As any parent is well aware, behavior is the number one source of stress with younger children. Getting them to act appropriately and teaching them discipline are among the toughest tasks assigned to any parent.
At Smart Kids Development Center, our focus within the disciplinary realm centers on positive reinforcement. Whether it’s our daycare, preschool or summer camp program, our staff is trained to diffuse issues and teach lessons using positive messages and outlooks. What are some of the basic tenets of this approach from an adult standpoint?
Controlling yourself is just as important as controlling your children during moments of tension. They often can’t control their behavior; you can, and it’s up to you to set a good example. If you handle every problem by yelling and flying off the handle, you’re instilling these same principles. Focus on staying calm – some parents use singing or another coping mechanism to head off those extremely frustrating moments.
It’s important to remember that, in the vast majority of cases, your child is trying as hard as they can. They often lack the focus and attention span to behave exactly as you’d expect, and you have to try your best to put yourself in their shoes during their worst moments. Once you locate the actual root of their behavior, rather than the resulting outburst, you’ll have a much easier time fixing it.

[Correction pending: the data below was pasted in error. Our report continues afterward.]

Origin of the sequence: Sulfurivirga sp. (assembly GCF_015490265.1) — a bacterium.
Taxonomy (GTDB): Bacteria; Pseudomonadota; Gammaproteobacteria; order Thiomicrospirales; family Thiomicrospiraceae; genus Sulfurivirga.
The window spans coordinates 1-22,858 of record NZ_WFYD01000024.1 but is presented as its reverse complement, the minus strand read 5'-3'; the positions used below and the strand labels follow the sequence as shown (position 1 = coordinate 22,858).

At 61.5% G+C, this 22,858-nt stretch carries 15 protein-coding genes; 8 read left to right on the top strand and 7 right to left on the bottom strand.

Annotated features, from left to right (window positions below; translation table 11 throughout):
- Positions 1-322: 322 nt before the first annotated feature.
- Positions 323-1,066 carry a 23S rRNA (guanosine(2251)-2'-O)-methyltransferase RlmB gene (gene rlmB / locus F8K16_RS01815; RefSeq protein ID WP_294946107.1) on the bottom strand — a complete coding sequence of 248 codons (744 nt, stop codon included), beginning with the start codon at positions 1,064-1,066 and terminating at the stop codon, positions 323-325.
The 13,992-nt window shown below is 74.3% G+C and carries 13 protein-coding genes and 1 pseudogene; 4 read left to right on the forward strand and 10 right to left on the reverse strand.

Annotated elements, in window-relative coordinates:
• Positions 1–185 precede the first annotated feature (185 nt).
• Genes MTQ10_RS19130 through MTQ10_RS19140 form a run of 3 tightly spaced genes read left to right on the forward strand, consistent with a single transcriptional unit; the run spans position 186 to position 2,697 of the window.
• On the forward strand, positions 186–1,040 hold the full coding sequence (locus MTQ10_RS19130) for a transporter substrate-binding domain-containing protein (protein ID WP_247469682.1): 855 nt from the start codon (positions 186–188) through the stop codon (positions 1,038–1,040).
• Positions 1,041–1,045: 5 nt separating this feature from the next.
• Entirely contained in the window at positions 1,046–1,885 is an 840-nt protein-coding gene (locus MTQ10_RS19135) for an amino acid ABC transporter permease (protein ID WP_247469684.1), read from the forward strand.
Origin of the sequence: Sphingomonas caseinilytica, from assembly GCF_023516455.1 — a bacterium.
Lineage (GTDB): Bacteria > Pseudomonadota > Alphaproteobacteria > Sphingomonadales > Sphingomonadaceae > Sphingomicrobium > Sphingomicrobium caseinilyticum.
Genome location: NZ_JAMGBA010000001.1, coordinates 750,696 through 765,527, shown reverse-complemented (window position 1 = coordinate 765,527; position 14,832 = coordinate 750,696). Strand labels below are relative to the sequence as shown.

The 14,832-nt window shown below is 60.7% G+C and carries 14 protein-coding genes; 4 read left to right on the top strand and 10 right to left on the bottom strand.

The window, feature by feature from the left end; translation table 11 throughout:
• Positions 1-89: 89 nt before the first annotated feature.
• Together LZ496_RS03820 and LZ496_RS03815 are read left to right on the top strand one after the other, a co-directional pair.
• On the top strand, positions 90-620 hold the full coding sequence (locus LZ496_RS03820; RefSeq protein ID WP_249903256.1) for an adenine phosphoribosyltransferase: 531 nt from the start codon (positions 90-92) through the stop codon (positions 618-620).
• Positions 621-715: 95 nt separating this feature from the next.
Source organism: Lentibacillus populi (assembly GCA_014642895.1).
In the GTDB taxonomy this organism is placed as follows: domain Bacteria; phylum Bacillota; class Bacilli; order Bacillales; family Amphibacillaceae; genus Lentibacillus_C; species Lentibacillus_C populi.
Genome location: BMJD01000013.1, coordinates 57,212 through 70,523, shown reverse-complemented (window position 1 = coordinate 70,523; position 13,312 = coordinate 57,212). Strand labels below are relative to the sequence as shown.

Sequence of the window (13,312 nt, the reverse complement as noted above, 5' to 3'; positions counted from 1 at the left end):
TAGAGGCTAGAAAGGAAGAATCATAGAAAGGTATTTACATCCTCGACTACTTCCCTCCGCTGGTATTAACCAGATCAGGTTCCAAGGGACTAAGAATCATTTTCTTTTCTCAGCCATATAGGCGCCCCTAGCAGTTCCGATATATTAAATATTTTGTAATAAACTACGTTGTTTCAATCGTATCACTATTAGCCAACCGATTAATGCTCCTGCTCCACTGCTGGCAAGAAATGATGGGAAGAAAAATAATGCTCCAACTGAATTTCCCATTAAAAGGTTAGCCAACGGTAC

Always remain consistent in your approach. Don’t let a particular behavior slide one day, only to come down on it the next – this sets unrealistic expectations and confuses children. If you have multiple children, be consistent among all of them and don’t show favorites.
There will always be times where you have to tell your child “no” in some form or another, but how you go about this can go a long way. Kids start to tune out simple negatives after a while, so instead, look for positive ways to make the same suggestions. Instead of “don’t touch that hot stove,” go with “come over here and help me with this” or another positive tactic that will distract them from the negative behavior.
It’s common for exasperated parents to use the carrot-and-stick approach to behavior, but with the exception of rare cases where you’re offering a special treat for exceptionally good behavior, this is generally a bad idea. Kids will come to expect rewards just for behaving normally, and might intentionally act badly as a contrast at times just to test the limits of that power. In reality, the reward for good behavior should become quality parent-child time free of sniping and animosity.
Positive discipline is just one of the many foundations of our child care programs at Smart Kids Development Center. Speak with one of our professionals today to learn more.